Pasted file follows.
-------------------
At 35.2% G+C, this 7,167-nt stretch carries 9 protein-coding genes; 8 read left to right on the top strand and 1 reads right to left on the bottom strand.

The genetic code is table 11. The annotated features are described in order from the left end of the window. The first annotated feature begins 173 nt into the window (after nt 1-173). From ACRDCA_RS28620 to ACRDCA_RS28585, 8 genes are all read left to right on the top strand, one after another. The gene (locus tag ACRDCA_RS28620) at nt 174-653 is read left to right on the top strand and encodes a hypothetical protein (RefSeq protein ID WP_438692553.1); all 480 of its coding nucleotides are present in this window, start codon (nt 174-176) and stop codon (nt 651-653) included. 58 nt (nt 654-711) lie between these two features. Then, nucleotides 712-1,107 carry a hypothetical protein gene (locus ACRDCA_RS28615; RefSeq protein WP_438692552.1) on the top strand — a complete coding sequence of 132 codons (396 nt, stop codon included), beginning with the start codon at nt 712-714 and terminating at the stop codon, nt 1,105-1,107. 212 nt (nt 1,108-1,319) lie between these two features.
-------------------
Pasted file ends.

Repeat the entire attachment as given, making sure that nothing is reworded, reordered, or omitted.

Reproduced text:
At 35.2% G+C, this 7,167-nt stretch carries 9 protein-coding genes; 8 read left to right on the top strand and 1 reads right to left on the bottom strand.

The genetic code is table 11. The annotated features are described in order from the left end of the window. The first annotated feature begins 173 nt into the window (after nt 1-173). From ACRDCA_RS28620 to ACRDCA_RS28585, 8 genes are all read left to right on the top strand, one after another. The gene (locus tag ACRDCA_RS28620) at nt 174-653 is read left to right on the top strand and encodes a hypothetical protein (RefSeq protein ID WP_438692553.1); all 480 of its coding nucleotides are present in this window, start codon (nt 174-176) and stop codon (nt 651-653) included. 58 nt (nt 654-711) lie between these two features. Then, nucleotides 712-1,107 carry a hypothetical protein gene (locus ACRDCA_RS28615; RefSeq protein WP_438692552.1) on the top strand — a complete coding sequence of 132 codons (396 nt, stop codon included), beginning with the start codon at nt 712-714 and terminating at the stop codon, nt 1,105-1,107. 212 nt (nt 1,108-1,319) lie between these two features.